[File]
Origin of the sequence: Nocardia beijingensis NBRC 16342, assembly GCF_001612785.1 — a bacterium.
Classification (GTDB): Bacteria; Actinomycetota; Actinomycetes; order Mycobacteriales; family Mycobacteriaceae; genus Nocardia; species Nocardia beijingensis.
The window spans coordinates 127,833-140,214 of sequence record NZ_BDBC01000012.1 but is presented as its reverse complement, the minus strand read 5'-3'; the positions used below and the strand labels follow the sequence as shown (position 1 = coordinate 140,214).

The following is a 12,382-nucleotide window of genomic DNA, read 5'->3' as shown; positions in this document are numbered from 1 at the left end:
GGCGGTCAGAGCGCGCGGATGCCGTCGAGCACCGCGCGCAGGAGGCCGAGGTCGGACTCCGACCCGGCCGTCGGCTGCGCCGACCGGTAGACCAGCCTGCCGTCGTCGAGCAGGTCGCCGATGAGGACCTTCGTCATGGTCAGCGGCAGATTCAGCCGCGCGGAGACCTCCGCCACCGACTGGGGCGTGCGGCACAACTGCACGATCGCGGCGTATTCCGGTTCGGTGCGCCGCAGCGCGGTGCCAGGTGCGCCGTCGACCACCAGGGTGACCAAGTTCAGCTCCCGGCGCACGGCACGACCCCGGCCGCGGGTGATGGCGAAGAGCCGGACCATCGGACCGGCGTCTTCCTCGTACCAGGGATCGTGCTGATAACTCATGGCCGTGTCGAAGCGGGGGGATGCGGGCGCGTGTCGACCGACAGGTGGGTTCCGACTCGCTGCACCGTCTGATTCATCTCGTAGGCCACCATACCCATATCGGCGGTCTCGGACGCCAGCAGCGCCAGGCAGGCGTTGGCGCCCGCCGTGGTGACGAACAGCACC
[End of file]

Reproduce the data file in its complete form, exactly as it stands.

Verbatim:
Origin of the sequence: Nocardia beijingensis NBRC 16342, assembly GCF_001612785.1 — a bacterium.
Classification (GTDB): Bacteria; Actinomycetota; Actinomycetes; order Mycobacteriales; family Mycobacteriaceae; genus Nocardia; species Nocardia beijingensis.
The window spans coordinates 127,833-140,214 of sequence record NZ_BDBC01000012.1 but is presented as its reverse complement, the minus strand read 5'-3'; the positions used below and the strand labels follow the sequence as shown (position 1 = coordinate 140,214).

The following is a 12,382-nucleotide window of genomic DNA, read 5'->3' as shown; positions in this document are numbered from 1 at the left end:
GGCGGTCAGAGCGCGCGGATGCCGTCGAGCACCGCGCGCAGGAGGCCGAGGTCGGACTCCGACCCGGCCGTCGGCTGCGCCGACCGGTAGACCAGCCTGCCGTCGTCGAGCAGGTCGCCGATGAGGACCTTCGTCATGGTCAGCGGCAGATTCAGCCGCGCGGAGACCTCCGCCACCGACTGGGGCGTGCGGCACAACTGCACGATCGCGGCGTATTCCGGTTCGGTGCGCCGCAGCGCGGTGCCAGGTGCGCCGTCGACCACCAGGGTGACCAAGTTCAGCTCCCGGCGCACGGCACGACCCCGGCCGCGGGTGATGGCGAAGAGCCGGACCATCGGACCGGCGTCTTCCTCGTACCAGGGATCGTGCTGATAACTCATGGCCGTGTCGAAGCGGGGGGATGCGGGCGCGTGTCGACCGACAGGTGGGTTCCGACTCGCTGCACCGTCTGATTCATCTCGTAGGCCACCATACCCATATCGGCGGTCTCGGACGCCAGCAGCGCCAGGCAGGCGTTGGCGCCCGCCGTGGTGACGAACAGCACC